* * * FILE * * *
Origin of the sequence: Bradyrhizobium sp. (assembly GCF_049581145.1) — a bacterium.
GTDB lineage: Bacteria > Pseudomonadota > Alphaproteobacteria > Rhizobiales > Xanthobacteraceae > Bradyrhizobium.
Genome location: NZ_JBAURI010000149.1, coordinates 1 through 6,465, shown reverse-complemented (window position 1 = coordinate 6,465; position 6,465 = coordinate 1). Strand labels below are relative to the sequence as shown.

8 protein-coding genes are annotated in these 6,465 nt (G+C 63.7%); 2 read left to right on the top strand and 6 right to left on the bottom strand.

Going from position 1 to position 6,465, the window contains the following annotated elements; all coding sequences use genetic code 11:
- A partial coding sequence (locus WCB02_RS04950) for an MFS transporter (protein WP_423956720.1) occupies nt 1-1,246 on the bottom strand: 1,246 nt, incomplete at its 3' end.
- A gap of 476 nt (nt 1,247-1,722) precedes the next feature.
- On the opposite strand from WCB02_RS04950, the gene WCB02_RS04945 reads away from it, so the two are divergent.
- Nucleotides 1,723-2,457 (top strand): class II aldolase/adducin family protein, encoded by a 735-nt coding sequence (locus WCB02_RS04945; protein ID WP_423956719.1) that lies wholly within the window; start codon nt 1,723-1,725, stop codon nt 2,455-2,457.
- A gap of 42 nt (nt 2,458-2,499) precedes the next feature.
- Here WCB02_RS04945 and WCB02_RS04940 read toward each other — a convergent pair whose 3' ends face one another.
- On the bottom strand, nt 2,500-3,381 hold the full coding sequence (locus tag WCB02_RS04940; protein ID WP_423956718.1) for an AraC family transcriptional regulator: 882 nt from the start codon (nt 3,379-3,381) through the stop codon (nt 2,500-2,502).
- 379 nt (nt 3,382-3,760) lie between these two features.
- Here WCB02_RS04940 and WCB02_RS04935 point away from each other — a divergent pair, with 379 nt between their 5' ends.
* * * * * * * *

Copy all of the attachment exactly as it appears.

Origin of the sequence: Bradyrhizobium sp. (assembly GCF_049581145.1) — a bacterium.
GTDB lineage: Bacteria > Pseudomonadota > Alphaproteobacteria > Rhizobiales > Xanthobacteraceae > Bradyrhizobium.
Genome location: NZ_JBAURI010000149.1, coordinates 1 through 6,465, shown reverse-complemented (window position 1 = coordinate 6,465; position 6,465 = coordinate 1). Strand labels below are relative to the sequence as shown.

8 protein-coding genes are annotated in these 6,465 nt (G+C 63.7%); 2 read left to right on the top strand and 6 right to left on the bottom strand.

Going from position 1 to position 6,465, the window contains the following annotated elements; all coding sequences use genetic code 11:
- A partial coding sequence (locus WCB02_RS04950) for an MFS transporter (protein WP_423956720.1) occupies nt 1-1,246 on the bottom strand: 1,246 nt, incomplete at its 3' end.
- A gap of 476 nt (nt 1,247-1,722) precedes the next feature.
- On the opposite strand from WCB02_RS04950, the gene WCB02_RS04945 reads away from it, so the two are divergent.
- Nucleotides 1,723-2,457 (top strand): class II aldolase/adducin family protein, encoded by a 735-nt coding sequence (locus WCB02_RS04945; protein ID WP_423956719.1) that lies wholly within the window; start codon nt 1,723-1,725, stop codon nt 2,455-2,457.
- A gap of 42 nt (nt 2,458-2,499) precedes the next feature.
- Here WCB02_RS04945 and WCB02_RS04940 read toward each other — a convergent pair whose 3' ends face one another.
- On the bottom strand, nt 2,500-3,381 hold the full coding sequence (locus tag WCB02_RS04940; protein ID WP_423956718.1) for an AraC family transcriptional regulator: 882 nt from the start codon (nt 3,379-3,381) through the stop codon (nt 2,500-2,502).
- 379 nt (nt 3,382-3,760) lie between these two features.
- Here WCB02_RS04940 and WCB02_RS04935 point away from each other — a divergent pair, with 379 nt between their 5' ends.